Many farmers decide to turn to more profitable crops such as avocado. Illicit crops are also seen as an alternative to coffee, at a time where the Colombian government was willing to grant significant financial support to the agricultural sector in an attempt to ease up the transition towards peace and fight illegal crops such as coca. This could all be jeopardized by the current crisis.
On August 26th, for the first time in 100 years, the FNC (Federación Nacional de Cafeteros de Colombia, leading cooperative responsible for coffee production and its commercialization in Colombia) decided not to sell its coffee production on the international market. This being said, this measure rather came as a symbolic action, as some regions like Cauca had already managed to sell their products before prices went too low. The situation does, however, remain critical.
At the same time, Colombia still supports its coffee sector financially, as the coffee industry sustains no less than 500,000 families. Following through on a request from the FNC, on August 29th, the Colombian government therefore committed to supporting the price of coffee through an emergency bailout fund of 30,000,000 US dollars. A long-term solution would lie in regulating prices internationally, but it could take a while before that actually happens. However, what coffee producers can control is the way they use their parcels, adopting alternative solutions such as agroforestry and become more resilient to such economic downturns.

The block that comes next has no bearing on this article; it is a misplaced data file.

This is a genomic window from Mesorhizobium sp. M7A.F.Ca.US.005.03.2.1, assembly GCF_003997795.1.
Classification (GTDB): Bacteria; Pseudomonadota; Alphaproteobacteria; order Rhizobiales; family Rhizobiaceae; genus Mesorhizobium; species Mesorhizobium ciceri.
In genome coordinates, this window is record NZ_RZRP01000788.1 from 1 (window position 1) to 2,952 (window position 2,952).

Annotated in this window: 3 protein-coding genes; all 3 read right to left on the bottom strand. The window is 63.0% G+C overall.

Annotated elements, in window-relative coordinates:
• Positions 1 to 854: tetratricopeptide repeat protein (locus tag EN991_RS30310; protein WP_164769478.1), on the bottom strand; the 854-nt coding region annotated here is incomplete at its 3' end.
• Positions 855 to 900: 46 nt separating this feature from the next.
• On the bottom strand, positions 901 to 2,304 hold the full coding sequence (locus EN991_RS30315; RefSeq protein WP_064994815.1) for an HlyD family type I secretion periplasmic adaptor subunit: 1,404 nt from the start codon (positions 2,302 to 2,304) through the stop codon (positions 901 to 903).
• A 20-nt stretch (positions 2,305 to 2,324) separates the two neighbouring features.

How can agroforestry play an instrumental part in helping coffee farmers emancipate from volatile market prices?
Along with the adoption of new crops, we have seen farmers cut their expenses allocated to pests and diseases management, using smaller, insufficient amounts of fertilizer, whether organic or not, and decreasing the time they spend weeding. Such behaviors can lead to a certain decrease in yields and an increased probability of being affected by diseases. This is something we witnessed in Guatemala, where we’ve been operating since 2014.
This is where agroforestry becomes highly relevant. Not only does it provides environmental resilience to crops, but also, it secures financial backup to farmers, in that it helps them diversify their sources of income and thereby mitigate risks related to the dependence on the export of a single commodity.
By planting fruit trees for instance, farmers can build alternative revenue streams and adjust their harvest schedule with complementary crops so as to secure continuous income streams all along the year.